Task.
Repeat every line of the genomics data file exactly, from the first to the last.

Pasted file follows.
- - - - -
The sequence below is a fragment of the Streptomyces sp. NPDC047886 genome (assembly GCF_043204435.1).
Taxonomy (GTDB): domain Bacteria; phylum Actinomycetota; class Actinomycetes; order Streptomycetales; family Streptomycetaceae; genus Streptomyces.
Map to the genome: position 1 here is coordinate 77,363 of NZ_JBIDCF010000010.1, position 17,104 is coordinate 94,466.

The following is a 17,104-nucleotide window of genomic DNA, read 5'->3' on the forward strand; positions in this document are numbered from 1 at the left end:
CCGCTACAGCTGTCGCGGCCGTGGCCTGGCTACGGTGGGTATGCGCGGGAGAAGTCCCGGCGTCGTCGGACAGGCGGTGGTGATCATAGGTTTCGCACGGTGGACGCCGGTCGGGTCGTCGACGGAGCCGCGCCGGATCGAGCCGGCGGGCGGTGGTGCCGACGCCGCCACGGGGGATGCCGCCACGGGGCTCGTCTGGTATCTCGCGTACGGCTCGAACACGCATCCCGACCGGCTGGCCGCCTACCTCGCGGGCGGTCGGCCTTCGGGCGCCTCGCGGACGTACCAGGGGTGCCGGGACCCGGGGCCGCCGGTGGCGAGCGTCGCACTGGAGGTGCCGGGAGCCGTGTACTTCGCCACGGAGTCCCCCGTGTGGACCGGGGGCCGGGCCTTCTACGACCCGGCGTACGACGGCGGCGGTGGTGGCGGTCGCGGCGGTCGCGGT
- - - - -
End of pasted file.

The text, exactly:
The sequence below is a fragment of the Streptomyces sp. NPDC047886 genome (assembly GCF_043204435.1).
Taxonomy (GTDB): domain Bacteria; phylum Actinomycetota; class Actinomycetes; order Streptomycetales; family Streptomycetaceae; genus Streptomyces.
Map to the genome: position 1 here is coordinate 77,363 of NZ_JBIDCF010000010.1, position 17,104 is coordinate 94,466.

The following is a 17,104-nucleotide window of genomic DNA, read 5'->3' on the forward strand; positions in this document are numbered from 1 at the left end:
CCGCTACAGCTGTCGCGGCCGTGGCCTGGCTACGGTGGGTATGCGCGGGAGAAGTCCCGGCGTCGTCGGACAGGCGGTGGTGATCATAGGTTTCGCACGGTGGACGCCGGTCGGGTCGTCGACGGAGCCGCGCCGGATCGAGCCGGCGGGCGGTGGTGCCGACGCCGCCACGGGGGATGCCGCCACGGGGCTCGTCTGGTATCTCGCGTACGGCTCGAACACGCATCCCGACCGGCTGGCCGCCTACCTCGCGGGCGGTCGGCCTTCGGGCGCCTCGCGGACGTACCAGGGGTGCCGGGACCCGGGGCCGCCGGTGGCGAGCGTCGCACTGGAGGTGCCGGGAGCCGTGTACTTCGCCACGGAGTCCCCCGTGTGGACCGGGGGCCGGGCCTTCTACGACCCGGCGTACGACGGCGGCGGTGGTGGCGGTCGCGGCGGTCGCGGT